Each of the towns in Solside (which represents the first chapter of a planned three) has its own group of NPCs, merchants, quests and side-quests, with locations linked together via a traditional overland map. Taking a quick glance at the territorial layout also reveals a somewhat cavernous hole into the middle of the earth, which is where the majority of Krater’s procedurally-generated dungeon-crawling is set. In terms of pure mechanics it plays out in a similar fashion as you might expect, with mouse clicks governing your attack targets and six hotkeys representing each of the two special skills available to individual party members.
“We don’t want players to focus on the individual characters too much,” says Krater Game Designer Victor Magnuson. “We want you to focus on building a good and diverse team.” Part of this team building is deciding what type of party you want to bring into the surrounding dungeons. The basic roles are available, Tank, Medic, and DPS, with each having their own special attack power. For example, the Tank will have a smash attack that deals significant AoE damage. But it’s possible to buff this attack, so for example, it would deal damage as well as heal nearby party members.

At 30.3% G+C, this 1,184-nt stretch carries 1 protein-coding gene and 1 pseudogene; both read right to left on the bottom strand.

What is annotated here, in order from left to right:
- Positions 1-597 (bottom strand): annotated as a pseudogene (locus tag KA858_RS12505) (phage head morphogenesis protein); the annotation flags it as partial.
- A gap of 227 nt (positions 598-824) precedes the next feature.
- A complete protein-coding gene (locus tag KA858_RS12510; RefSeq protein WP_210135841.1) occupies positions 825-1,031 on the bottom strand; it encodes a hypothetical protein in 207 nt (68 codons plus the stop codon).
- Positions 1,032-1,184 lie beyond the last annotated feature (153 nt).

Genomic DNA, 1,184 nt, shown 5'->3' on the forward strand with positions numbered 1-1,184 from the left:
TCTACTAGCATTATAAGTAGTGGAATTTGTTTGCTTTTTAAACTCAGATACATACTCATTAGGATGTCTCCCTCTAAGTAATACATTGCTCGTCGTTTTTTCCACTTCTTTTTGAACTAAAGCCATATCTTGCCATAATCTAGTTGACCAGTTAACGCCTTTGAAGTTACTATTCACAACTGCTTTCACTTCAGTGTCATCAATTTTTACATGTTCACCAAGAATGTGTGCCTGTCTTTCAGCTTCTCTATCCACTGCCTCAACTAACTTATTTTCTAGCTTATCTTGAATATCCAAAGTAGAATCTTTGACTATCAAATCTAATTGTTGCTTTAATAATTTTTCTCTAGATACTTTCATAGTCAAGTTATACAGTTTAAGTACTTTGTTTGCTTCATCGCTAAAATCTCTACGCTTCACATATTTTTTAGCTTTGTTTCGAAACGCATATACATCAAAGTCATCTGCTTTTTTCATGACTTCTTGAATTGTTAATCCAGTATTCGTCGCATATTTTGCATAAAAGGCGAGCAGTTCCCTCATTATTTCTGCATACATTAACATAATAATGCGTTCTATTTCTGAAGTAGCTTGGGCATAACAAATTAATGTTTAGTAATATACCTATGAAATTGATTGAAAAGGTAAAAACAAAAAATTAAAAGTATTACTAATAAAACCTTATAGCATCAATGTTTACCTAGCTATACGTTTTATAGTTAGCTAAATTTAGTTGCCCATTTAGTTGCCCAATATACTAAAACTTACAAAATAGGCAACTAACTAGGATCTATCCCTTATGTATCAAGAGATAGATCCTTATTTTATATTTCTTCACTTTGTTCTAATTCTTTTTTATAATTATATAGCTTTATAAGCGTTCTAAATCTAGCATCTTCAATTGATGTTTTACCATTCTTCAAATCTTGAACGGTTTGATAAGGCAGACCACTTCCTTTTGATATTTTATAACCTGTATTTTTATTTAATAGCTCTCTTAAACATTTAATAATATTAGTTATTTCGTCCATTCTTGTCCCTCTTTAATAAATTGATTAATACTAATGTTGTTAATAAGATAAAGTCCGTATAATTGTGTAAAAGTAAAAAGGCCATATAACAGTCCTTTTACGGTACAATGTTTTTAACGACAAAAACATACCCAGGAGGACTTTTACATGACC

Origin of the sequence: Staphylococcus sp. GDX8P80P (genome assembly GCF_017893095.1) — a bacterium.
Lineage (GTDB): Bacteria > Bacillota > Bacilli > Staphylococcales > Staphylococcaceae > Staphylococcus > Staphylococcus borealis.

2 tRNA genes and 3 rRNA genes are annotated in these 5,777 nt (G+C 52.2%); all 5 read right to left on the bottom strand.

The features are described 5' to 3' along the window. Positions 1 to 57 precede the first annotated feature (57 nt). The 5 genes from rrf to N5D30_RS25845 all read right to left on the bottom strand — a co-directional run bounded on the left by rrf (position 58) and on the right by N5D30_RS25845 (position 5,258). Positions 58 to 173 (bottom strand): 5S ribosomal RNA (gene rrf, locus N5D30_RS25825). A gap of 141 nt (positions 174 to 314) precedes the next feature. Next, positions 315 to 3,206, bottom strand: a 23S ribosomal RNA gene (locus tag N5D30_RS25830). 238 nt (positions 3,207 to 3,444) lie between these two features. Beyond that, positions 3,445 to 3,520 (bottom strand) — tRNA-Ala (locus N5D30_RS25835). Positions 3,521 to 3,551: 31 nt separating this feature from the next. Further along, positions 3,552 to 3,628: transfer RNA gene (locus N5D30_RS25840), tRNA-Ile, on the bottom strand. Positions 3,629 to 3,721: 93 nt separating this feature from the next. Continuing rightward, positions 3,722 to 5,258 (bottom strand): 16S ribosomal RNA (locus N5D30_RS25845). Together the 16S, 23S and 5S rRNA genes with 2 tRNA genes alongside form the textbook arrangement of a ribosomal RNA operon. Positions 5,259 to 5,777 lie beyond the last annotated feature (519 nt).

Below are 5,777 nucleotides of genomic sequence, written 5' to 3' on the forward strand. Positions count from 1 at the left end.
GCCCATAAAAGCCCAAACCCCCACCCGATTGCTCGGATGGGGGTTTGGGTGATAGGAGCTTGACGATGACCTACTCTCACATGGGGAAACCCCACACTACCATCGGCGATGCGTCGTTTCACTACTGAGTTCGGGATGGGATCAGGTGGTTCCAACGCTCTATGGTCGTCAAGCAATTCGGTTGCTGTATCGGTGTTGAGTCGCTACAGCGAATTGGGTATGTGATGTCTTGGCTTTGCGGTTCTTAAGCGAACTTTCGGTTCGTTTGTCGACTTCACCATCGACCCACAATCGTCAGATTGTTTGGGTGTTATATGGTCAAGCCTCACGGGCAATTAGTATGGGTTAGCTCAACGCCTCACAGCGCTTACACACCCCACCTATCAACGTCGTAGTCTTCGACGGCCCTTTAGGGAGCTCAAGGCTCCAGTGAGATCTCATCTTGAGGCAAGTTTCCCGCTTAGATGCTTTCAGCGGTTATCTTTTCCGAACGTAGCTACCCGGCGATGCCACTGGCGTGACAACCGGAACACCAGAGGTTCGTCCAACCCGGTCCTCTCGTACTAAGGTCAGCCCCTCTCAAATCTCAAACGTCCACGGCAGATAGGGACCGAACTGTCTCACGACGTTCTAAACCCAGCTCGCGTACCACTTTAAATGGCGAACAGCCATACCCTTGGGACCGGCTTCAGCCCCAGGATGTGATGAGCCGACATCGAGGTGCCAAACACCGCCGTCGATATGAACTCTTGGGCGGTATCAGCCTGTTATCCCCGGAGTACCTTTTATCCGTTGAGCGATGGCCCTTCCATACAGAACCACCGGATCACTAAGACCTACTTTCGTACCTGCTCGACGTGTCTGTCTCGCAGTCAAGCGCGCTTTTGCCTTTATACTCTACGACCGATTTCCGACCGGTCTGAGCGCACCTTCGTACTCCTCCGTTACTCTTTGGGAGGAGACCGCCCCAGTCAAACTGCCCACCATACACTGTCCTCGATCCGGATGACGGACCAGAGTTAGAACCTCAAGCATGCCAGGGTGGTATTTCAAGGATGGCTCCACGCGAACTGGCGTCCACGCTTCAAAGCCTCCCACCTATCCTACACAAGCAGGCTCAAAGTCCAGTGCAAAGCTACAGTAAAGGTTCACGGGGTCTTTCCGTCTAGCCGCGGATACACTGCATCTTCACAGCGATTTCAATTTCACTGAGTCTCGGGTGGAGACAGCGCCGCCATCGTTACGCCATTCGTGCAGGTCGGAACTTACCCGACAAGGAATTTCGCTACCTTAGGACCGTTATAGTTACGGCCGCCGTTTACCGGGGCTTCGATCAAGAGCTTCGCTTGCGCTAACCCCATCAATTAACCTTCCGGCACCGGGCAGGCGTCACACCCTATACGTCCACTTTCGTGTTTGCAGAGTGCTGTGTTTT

“If I don’t want to have a healer with me, I could spec my tank to be a self-sufficient tank,” explains Magnuson. “He would never become as efficient as a pure healer, but depending on how you set up your team, you’ll be able to make it without a pure healer.” Creating a tank character like this does have consequences, because choices will be permanent. “If I decide to give one of my characters more stamina, that’ll be a permanent choice — I can’t take that back,” continues Magnuson. “The weapons are switchable at any time, but upgrades and components will be a permanent choice.”
Combat is in real-time, and with no pause button expect battles to be frantic. Whilst your team are relatively good at attacking what’s in front of them without much assistance, you’ll need to activate their special abilities manually, and making the right choices in the heat of the moment is often fairly tense.